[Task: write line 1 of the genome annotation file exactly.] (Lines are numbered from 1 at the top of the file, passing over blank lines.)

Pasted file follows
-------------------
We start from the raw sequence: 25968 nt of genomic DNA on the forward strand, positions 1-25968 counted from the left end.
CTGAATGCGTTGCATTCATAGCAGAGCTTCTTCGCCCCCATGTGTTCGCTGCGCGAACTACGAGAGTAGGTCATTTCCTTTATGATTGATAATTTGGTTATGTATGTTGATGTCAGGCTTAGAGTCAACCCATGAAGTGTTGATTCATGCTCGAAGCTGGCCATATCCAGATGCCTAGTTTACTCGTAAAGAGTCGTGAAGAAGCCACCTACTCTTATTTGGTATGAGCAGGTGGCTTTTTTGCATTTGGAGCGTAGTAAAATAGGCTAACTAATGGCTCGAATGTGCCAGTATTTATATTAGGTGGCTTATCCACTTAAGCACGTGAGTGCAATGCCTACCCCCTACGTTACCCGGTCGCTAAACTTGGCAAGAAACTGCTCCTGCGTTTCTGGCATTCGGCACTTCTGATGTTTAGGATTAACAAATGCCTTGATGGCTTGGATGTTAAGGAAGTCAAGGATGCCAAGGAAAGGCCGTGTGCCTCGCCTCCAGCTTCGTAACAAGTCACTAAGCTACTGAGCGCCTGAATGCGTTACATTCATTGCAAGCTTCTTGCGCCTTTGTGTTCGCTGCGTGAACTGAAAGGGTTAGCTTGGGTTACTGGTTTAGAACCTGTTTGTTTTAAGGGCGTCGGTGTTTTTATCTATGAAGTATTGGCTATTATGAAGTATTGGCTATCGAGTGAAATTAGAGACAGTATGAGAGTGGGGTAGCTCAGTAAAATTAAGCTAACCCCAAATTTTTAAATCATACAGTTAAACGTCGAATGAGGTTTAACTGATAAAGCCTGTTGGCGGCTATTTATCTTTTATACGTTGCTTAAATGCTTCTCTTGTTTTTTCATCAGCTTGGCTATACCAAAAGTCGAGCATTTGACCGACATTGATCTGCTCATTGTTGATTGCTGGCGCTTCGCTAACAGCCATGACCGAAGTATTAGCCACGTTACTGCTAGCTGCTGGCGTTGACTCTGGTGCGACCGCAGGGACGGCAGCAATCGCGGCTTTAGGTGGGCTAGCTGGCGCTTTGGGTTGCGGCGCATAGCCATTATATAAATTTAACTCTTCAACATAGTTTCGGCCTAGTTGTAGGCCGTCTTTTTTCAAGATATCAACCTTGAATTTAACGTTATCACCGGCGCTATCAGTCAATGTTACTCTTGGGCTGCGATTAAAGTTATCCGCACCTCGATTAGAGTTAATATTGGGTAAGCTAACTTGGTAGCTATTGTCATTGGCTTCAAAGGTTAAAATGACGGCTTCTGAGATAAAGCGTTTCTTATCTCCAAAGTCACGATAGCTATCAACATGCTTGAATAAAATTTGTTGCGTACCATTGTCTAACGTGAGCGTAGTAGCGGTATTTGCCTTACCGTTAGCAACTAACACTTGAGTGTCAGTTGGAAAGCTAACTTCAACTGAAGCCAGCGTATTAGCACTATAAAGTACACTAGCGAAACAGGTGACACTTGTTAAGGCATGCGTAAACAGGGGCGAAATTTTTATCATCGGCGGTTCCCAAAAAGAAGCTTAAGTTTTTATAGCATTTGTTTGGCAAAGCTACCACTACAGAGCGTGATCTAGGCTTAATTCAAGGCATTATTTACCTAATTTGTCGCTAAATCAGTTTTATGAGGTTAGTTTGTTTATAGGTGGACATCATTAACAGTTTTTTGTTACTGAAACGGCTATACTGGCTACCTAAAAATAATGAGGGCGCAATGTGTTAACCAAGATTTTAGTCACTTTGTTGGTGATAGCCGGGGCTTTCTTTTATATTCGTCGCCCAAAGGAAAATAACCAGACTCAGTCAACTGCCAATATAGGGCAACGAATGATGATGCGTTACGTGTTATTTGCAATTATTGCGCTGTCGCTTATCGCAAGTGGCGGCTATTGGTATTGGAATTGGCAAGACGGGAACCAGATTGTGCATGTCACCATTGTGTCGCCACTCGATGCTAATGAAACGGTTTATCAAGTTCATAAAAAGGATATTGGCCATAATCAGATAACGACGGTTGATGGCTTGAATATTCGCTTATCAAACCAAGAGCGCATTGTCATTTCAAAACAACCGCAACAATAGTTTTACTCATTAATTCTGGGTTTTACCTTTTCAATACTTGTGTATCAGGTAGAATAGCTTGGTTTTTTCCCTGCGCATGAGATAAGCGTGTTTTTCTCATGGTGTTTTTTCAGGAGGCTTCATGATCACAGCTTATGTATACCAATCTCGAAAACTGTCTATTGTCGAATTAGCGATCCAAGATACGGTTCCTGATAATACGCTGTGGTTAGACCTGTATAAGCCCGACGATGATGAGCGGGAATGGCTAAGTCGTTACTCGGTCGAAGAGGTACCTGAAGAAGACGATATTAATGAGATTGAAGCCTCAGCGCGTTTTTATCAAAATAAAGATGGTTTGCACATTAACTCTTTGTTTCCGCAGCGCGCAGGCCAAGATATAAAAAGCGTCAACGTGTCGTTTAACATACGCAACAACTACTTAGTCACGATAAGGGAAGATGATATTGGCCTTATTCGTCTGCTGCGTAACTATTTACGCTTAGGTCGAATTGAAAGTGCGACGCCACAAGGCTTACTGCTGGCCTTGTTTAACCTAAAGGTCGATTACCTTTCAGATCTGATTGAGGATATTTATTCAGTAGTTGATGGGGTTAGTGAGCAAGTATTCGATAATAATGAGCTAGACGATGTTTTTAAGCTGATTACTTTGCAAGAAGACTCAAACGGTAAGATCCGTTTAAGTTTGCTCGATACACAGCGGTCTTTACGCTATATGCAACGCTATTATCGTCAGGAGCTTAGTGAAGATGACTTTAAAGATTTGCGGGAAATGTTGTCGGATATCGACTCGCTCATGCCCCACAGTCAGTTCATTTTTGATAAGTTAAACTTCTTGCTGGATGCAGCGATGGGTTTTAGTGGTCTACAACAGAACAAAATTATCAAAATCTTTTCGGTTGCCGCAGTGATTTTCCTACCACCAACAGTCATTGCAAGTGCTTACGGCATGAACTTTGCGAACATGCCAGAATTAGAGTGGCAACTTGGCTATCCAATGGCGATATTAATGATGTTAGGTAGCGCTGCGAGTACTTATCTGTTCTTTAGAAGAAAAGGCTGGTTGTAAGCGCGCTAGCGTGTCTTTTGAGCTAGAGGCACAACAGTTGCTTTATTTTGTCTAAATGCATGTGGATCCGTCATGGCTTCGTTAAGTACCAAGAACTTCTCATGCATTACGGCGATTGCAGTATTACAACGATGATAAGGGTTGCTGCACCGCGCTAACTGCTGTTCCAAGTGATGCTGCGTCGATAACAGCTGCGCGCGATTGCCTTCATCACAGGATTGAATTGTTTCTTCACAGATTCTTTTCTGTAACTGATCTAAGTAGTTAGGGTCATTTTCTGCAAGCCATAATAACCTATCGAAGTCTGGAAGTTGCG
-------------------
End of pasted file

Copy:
We start from the raw sequence: 25968 nt of genomic DNA on the forward strand, positions 1-25968 counted from the left end.